When your child needs medical care and can’t wait until your doctor’s office opens, this chart can help you know whether a visit to urgent care or the emergency department is best.
Help Your Child Develop Good Hygiene Habits
One of the many jobs parents have is to teach their kids about personal hygiene. It’s important for everyone’s health and self-esteem. If you model good hygiene yourself and use praise to encourage your child, they’ll have an easier time developing strong habits. Proper hand-washing is easy for toddlers to learn, and it’s a lifelong tool for staying ahead of germs. Have them scrub their hands with soap and water for 20 seconds – singing the ABC song can be used as a timing device. You’ll need to help little ones brush their teeth and floss until they have the motor skills to do so on their own, at age 6 or 7. (That’s generally about the time they can tie their own shoes or write cursive.) They may have an easier time using kid-friendly flossing tools to help them reach back teeth and do a careful job. Kids can start to trim their own nails at around age 9 or 10, as long as the clippers are small enough for them to grip and use easily. Nails are softer and easier to trim just after a bath or shower. Fingernails can be cut in a curve to follow the nail’s natural shape, while toenails should be cut straight across to prevent them from becoming ingrown. Daily bathing becomes necessary when a child hits puberty and develops body odor; they may also need to use deodorant or antiperspirant. Some kids embrace a daily shower routine more easily than others. Until then, set a regular bathing time, let them choose their own shampoo and shower gel, and praise their fresh smell and clean glow!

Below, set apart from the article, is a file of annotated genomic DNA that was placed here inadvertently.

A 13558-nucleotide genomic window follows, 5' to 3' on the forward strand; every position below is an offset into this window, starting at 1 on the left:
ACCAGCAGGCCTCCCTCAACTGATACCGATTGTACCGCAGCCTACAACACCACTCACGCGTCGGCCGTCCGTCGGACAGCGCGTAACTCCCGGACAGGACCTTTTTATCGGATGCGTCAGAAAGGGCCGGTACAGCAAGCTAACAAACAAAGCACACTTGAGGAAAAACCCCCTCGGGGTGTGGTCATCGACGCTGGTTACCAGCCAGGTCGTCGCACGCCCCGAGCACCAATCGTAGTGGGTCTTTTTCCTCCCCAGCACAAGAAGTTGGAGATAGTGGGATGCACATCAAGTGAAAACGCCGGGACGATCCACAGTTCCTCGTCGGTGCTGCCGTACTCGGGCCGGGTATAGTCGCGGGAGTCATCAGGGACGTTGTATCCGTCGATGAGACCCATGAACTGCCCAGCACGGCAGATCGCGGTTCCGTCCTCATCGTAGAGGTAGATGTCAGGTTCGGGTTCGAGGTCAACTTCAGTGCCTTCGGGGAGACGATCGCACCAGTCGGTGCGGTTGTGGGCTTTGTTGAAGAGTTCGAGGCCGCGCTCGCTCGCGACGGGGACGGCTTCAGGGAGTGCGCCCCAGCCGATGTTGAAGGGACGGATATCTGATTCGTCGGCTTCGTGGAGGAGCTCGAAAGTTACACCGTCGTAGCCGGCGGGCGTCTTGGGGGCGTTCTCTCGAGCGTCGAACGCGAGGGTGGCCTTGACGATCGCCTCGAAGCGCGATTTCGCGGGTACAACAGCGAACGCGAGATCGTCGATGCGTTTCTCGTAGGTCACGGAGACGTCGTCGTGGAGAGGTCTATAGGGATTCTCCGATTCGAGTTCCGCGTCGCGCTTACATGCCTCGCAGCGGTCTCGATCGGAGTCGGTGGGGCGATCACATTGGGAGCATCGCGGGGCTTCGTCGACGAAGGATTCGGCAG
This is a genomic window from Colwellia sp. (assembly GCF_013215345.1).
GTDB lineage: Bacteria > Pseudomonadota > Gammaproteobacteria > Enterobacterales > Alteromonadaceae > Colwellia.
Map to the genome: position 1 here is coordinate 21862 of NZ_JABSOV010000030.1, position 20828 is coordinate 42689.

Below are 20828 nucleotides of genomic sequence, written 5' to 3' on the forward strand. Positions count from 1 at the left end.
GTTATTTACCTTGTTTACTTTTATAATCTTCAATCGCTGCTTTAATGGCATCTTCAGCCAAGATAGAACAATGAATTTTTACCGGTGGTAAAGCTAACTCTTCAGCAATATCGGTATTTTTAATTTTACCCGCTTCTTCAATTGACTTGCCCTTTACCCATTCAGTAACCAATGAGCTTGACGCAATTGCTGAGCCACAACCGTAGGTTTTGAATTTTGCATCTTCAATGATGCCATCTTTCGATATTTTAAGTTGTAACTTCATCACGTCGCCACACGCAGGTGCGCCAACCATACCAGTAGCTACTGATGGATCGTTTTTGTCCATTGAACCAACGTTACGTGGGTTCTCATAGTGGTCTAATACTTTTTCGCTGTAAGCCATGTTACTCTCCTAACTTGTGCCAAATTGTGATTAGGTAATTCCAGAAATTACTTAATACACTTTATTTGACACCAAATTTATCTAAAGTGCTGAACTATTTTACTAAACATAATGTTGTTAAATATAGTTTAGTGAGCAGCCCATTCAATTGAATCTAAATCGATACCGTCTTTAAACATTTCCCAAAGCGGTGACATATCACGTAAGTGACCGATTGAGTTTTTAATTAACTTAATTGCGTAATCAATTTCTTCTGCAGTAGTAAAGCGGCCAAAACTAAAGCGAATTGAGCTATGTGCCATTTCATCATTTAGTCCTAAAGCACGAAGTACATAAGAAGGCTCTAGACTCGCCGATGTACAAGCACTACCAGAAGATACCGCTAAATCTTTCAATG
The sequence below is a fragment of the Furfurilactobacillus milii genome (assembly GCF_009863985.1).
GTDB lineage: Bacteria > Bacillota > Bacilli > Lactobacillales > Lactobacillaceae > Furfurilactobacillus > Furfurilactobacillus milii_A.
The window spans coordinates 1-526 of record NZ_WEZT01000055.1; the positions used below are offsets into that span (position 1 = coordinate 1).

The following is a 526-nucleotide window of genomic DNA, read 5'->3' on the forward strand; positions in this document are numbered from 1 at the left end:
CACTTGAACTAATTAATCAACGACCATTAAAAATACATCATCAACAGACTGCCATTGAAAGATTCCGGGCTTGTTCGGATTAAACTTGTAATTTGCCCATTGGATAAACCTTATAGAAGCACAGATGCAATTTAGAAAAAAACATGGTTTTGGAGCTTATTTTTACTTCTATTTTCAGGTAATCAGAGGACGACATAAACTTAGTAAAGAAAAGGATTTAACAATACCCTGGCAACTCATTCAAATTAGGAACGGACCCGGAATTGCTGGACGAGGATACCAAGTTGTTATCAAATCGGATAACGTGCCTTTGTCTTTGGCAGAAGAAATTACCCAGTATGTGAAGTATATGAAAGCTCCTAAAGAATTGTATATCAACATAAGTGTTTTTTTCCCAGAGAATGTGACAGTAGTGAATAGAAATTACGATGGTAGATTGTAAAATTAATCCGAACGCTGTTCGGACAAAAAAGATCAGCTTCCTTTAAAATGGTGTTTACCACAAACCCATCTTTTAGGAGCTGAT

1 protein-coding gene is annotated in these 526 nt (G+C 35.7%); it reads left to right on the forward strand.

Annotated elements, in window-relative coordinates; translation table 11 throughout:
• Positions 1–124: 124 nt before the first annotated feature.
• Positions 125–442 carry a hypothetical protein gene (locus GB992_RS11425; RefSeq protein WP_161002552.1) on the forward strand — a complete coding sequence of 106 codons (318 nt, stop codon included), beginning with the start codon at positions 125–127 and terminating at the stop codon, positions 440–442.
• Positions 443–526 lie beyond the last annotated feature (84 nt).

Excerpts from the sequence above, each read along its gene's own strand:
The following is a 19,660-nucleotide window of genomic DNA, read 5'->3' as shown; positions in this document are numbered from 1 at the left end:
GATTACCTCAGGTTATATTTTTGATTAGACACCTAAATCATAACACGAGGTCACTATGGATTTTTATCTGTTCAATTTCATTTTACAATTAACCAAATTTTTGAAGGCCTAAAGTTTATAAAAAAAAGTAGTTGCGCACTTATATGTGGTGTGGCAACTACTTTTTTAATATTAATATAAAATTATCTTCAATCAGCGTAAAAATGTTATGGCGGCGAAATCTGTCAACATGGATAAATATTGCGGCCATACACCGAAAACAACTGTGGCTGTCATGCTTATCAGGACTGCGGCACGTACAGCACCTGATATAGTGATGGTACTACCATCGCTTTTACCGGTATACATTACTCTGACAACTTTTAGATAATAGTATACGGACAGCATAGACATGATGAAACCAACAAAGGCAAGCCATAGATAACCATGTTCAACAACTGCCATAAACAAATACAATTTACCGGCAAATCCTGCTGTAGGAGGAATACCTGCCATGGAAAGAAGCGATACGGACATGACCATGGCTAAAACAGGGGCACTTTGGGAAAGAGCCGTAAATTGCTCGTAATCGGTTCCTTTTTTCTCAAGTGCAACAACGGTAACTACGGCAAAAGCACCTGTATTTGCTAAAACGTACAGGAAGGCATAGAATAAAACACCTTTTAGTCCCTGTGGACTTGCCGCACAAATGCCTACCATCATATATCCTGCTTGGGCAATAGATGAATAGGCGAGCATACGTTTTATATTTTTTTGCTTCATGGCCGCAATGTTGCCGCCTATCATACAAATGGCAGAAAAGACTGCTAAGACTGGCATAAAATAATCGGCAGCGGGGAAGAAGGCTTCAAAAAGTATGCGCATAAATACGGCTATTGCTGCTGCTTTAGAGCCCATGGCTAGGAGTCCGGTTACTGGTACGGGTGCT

Learn more about oral health and personal hygiene.
Help for Constipation
Constipation is a common problem that can make anyone feel miserable. Our bodies work best when we poop every day, and when the poop is soft so it doesn’t hurt to go. Problems develop when we don’t go every day, or when the poop is hard so it’s painful to go. Kids who are constipated may have tummy aches and spend a long time on the toilet – or even refuse to go because it hurts. Constipation tends to run in families, so some kids may be more prone to it than others. Eating high fiber foods and drinking lots of water helps, but sometimes extra treatment is needed. Before trying any medicines or treatments, first have your child’s doctor check for a blockage or other problems.
Read more about constipation from Seattle Mama Doc.
More Movement, Less Screen Time
Active kids and teens sleep better, are more alert during the day and perform better in school. At least one hour of movement each day is all it takes – and it doesn’t need to be intense or all at once. Spurts of 10 to 15 minutes get the job done. Small changes, like taking the stairs or walking to school, add up. Limiting screen time to make more time for activity is a double bonus. The American Academy of Pediatrics recommends less than two hours a day of screen entertainment. So after dinner, instead of video games or TV, gather the family and go fly a kite, play catch or see who can pull the most weeds. Small steps make a difference!
Learn about 7-5-2-1-0 – small, simple steps you can take to help your family live a healthy lifestyle.
Flat Head Syndrome
Plagiocephaly, known as flat head syndrome, is a flat spot on the back or side of a baby’s head. It’s caused by pressure on the bones of the skull. It usually happens after birth, when infants lie on their backs in the sameposition causing a flat spot to develop. It’s more common in premature babies; their skull bones are softer than those of full-term babies and they also tend to move their heads less. Limit the amount of time your baby lies down, and change their position for them if they cannot. During checkups, your baby’s doctor will check for flat spots and try to determine if there’s a physical problem that prevents your baby from moving their neck and head.
Learn more about positional plagiocephaly.